I also think that not only are most (if not all) of the things posted on the billboard reprehensible, bigoted, and ignorant—they are also false. Not all lies constitute legal fraud or defamation, but there is a difference between whether something is legal and whether it is moral.
One of my college professors, who was also my debate coach and a mentor, always looked forward to seeing what lunacy was on the sign whenever we were traveling to a tournament that required us to drive past it. And that’s what he called it, lunacy. It so happened that he had grown up in Chehalis, just up the road, and he said for him, the sign was a reminder of why he was glad he wasn’t raising his own kids in that area. “Ignorance is funny, as long as you keep it at arm’s length,” he once said.
Sometimes I wish I could laugh at the sign like he did. Because while I understand his sentiment, I think he’s wrong. As long as some people believe (and vote based on those beliefs) that sort of ignorance and hate, it’s impossible to keep it all at arm’s length.
I had a fairly busy weekend, so no time to do a Weekend Update post. So here are some news links to stories that either broke after I made this week’s Friday Five, or are further developments on stories previously commented upon, or didn’t make the cut for the Friday Five but I wanted to make some comments…
I’m not sure what else to say. That it took the leaked video of one the murderers’ co-conspirator being seen by the public to get a prosecutor to look at the case? Right. Anyone who thinks America is a post-racist society has their head stuck up something…
Threatening to kill people if they don’t do as you say—threatening to kill anyone you perceive has not doing as you say—is the very definition of terrorism. Y’all aren’t heroes. You’re not patriots. You’re certainly not Christian…
How many times do we have to say it: the restrictions aren’t what tanked the economy. It’s the fact that we’ve built the economy on a need for a lot of people to work themselves to the bone to keep things going, and that as soon as a significant fraction of the population cuts back on certain types of spending, everything collapses.
And saying, “People who are afraid of getting infected can just stay home. The rest of us want to be able to go to a restaurant or get our hair cut.” Just proves that you don’t think service industry workers are people. Because if there isn’t a shut down and there isn’t unemployment to cover them, then they have no choice but to risk their lives and the lives of their loved ones just so you can have your dang hot wings.
This is an old, old topic I’ve written about many times. Human institutions of all kinds have a terrible habit of protecting people in power and enabling abusing behavior. But there is something particularly insidious about how that manifests in churches. Particularly in how often the pastor or other leader who has abused other people is embraced and offered forgiveness almost before they ask for it, and how their victims are treated as if they are the offenders. And this next story illustrates that:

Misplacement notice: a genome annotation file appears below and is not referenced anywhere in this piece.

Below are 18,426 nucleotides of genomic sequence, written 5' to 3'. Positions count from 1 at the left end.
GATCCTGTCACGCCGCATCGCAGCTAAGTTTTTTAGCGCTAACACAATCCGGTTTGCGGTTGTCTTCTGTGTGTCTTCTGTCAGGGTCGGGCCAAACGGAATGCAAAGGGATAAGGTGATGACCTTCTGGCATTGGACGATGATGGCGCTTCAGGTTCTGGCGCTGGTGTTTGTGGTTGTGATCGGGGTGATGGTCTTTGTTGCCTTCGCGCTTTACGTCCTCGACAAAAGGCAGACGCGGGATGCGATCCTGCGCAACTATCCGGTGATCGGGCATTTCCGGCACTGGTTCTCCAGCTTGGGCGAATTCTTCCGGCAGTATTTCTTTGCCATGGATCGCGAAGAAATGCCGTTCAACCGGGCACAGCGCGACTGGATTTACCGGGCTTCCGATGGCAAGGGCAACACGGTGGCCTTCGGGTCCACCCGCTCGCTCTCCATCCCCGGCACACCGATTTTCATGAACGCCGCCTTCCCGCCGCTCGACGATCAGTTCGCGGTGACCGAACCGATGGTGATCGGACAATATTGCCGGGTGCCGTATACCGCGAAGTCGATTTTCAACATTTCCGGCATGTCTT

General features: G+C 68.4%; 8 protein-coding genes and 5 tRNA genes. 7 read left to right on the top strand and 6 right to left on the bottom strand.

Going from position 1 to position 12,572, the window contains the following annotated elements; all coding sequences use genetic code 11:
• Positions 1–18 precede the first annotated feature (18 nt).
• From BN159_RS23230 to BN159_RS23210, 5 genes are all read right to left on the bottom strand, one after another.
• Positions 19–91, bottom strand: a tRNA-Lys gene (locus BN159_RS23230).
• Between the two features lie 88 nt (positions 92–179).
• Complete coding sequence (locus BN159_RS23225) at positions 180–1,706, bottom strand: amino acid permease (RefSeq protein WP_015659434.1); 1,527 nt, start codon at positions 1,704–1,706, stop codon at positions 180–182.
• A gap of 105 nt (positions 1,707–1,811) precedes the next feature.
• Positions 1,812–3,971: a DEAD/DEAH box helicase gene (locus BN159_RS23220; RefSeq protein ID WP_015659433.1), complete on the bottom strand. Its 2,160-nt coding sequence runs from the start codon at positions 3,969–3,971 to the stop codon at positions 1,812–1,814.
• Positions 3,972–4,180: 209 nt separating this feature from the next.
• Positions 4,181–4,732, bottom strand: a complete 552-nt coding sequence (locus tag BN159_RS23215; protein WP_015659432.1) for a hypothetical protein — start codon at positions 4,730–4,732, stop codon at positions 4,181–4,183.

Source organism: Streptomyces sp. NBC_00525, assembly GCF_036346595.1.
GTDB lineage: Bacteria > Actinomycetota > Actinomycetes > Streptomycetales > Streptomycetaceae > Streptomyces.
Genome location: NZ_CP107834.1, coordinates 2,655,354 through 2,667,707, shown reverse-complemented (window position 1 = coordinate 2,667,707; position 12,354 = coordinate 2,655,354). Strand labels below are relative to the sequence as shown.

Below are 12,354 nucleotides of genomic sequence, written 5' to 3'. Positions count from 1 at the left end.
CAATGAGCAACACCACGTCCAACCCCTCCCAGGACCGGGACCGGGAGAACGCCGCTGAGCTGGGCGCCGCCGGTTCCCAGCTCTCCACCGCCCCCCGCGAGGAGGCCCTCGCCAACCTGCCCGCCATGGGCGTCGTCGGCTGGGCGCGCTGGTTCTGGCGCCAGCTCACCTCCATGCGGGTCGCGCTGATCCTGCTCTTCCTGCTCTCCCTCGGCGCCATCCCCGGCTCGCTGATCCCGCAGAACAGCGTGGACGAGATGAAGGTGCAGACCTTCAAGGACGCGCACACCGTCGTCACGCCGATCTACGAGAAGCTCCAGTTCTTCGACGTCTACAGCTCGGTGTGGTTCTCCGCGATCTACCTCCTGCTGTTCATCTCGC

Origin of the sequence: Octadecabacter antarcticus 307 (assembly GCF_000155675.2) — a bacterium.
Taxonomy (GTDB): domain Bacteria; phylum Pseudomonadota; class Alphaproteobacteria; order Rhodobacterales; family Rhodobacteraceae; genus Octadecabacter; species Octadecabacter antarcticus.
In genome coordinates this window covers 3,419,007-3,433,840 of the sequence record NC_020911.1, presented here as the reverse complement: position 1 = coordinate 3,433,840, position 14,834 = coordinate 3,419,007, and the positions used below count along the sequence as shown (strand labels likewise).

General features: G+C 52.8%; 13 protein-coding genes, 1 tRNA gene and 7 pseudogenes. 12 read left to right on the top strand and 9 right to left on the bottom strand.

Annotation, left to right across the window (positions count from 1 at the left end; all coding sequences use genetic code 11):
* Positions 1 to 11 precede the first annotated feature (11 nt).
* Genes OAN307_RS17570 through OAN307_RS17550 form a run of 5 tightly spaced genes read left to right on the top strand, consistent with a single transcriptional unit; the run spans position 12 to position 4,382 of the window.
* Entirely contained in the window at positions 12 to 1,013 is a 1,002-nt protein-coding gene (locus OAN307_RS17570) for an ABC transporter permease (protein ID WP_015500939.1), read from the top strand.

One Youth Pastor After Another Sexually Abused Kids at This California Church. It’s in the news because civil lawsuits have been filed. But the killer detail is how in 1983, when a 13-year-old boy explained how the youth pastor had sexually assaulted him, it wasn’t just that the church leadership decided not to punish the youth pastor, but they contacted the police and reported the boy for making a false accusation! And the first reaction of the police was to grill the boy about his own sexual desires…
The problem is that the phrase “class war” is being used to mean very different things. The article I link to today shows that poor other working class people overwhelmingly support continuing shelter in place/stay home orders. While only a slightly smaller percentage of middle class people also support it. Opposition to quarantines comes not just from a very small minority, but almost entirely from the very well-to-do and the stinking rich.
Folks like the executives and highest-paid pundits at Fox News, for instance, while they all continue to work from home, are egging governors to “reopen” the economy, by which they mean, stop the unemployment payments and force people who aren’t well off enough to quarantine voluntarily to go out and work and expose themselves and their families to the pandemic.
The polls in the above article clearly indicate that it is the rich who want to reap the benefits of social distancing, while making the working poor shoulder most of the risk of the pandemic.
Friday’s headline, which claimed that was no evidence of a class war was using the class war phrase much differently. And, IMHO, poorly. They were using it not to refer to actual economic strata within society, but instead to refer to a mostly mythical division. Fox News and their ilk have been trying to portray the protestors as representing the working class, while saying the only people who want the quarantine orders to continue are leftwing elites. The article then quoted virtually identical findings as the one above: the overwhelming majority of the country favor the quarantine measures, and the lower income the people are, the more likely they are to support it.